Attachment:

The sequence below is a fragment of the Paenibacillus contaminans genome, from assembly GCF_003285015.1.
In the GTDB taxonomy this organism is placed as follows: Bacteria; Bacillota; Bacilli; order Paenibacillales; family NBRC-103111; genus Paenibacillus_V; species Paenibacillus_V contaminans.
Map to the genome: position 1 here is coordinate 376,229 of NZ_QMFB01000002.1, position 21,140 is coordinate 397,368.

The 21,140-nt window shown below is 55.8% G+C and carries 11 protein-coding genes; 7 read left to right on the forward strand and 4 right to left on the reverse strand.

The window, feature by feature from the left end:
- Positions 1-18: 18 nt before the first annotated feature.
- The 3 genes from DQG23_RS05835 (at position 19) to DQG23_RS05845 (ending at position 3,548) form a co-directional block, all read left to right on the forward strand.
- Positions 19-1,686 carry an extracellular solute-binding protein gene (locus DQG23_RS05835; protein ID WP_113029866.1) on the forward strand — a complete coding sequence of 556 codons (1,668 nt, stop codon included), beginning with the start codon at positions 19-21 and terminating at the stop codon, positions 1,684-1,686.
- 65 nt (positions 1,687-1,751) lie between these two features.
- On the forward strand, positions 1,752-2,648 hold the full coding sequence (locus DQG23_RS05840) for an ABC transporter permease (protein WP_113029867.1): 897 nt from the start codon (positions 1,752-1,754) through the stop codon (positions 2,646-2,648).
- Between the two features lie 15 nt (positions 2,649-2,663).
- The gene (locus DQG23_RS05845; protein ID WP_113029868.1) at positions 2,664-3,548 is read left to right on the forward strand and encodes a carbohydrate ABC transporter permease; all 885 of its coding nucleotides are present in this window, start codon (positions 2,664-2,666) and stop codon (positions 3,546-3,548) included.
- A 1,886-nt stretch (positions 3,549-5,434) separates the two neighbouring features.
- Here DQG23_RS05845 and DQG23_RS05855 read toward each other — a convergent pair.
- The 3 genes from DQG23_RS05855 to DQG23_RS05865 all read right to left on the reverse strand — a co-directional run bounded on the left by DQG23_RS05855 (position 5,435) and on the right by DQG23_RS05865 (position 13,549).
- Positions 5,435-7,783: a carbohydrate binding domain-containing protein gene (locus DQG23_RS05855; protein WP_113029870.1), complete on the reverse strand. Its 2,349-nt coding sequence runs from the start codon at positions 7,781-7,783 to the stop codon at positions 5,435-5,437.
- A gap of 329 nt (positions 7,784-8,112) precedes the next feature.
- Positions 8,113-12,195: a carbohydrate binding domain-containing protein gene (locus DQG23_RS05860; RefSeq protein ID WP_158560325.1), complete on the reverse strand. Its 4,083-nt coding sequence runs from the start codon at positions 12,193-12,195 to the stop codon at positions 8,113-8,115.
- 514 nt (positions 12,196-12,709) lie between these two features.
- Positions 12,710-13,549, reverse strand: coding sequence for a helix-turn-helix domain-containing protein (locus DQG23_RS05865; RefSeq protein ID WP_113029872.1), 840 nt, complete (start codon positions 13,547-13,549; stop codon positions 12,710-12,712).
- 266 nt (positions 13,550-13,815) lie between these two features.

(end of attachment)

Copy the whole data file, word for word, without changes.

The sequence below is a fragment of the Paenibacillus contaminans genome, from assembly GCF_003285015.1.
In the GTDB taxonomy this organism is placed as follows: Bacteria; Bacillota; Bacilli; order Paenibacillales; family NBRC-103111; genus Paenibacillus_V; species Paenibacillus_V contaminans.
Map to the genome: position 1 here is coordinate 376,229 of NZ_QMFB01000002.1, position 21,140 is coordinate 397,368.

The 21,140-nt window shown below is 55.8% G+C and carries 11 protein-coding genes; 7 read left to right on the forward strand and 4 right to left on the reverse strand.

The window, feature by feature from the left end:
- Positions 1-18: 18 nt before the first annotated feature.
- The 3 genes from DQG23_RS05835 (at position 19) to DQG23_RS05845 (ending at position 3,548) form a co-directional block, all read left to right on the forward strand.
- Positions 19-1,686 carry an extracellular solute-binding protein gene (locus DQG23_RS05835; protein ID WP_113029866.1) on the forward strand — a complete coding sequence of 556 codons (1,668 nt, stop codon included), beginning with the start codon at positions 19-21 and terminating at the stop codon, positions 1,684-1,686.
- 65 nt (positions 1,687-1,751) lie between these two features.
- On the forward strand, positions 1,752-2,648 hold the full coding sequence (locus DQG23_RS05840) for an ABC transporter permease (protein WP_113029867.1): 897 nt from the start codon (positions 1,752-1,754) through the stop codon (positions 2,646-2,648).
- Between the two features lie 15 nt (positions 2,649-2,663).
- The gene (locus DQG23_RS05845; protein ID WP_113029868.1) at positions 2,664-3,548 is read left to right on the forward strand and encodes a carbohydrate ABC transporter permease; all 885 of its coding nucleotides are present in this window, start codon (positions 2,664-2,666) and stop codon (positions 3,546-3,548) included.
- A 1,886-nt stretch (positions 3,549-5,434) separates the two neighbouring features.
- Here DQG23_RS05845 and DQG23_RS05855 read toward each other — a convergent pair.
- The 3 genes from DQG23_RS05855 to DQG23_RS05865 all read right to left on the reverse strand — a co-directional run bounded on the left by DQG23_RS05855 (position 5,435) and on the right by DQG23_RS05865 (position 13,549).
- Positions 5,435-7,783: a carbohydrate binding domain-containing protein gene (locus DQG23_RS05855; protein WP_113029870.1), complete on the reverse strand. Its 2,349-nt coding sequence runs from the start codon at positions 7,781-7,783 to the stop codon at positions 5,435-5,437.
- A gap of 329 nt (positions 7,784-8,112) precedes the next feature.
- Positions 8,113-12,195: a carbohydrate binding domain-containing protein gene (locus DQG23_RS05860; RefSeq protein ID WP_158560325.1), complete on the reverse strand. Its 4,083-nt coding sequence runs from the start codon at positions 12,193-12,195 to the stop codon at positions 8,113-8,115.
- 514 nt (positions 12,196-12,709) lie between these two features.
- Positions 12,710-13,549, reverse strand: coding sequence for a helix-turn-helix domain-containing protein (locus DQG23_RS05865; RefSeq protein ID WP_113029872.1), 840 nt, complete (start codon positions 13,547-13,549; stop codon positions 12,710-12,712).
- 266 nt (positions 13,550-13,815) lie between these two features.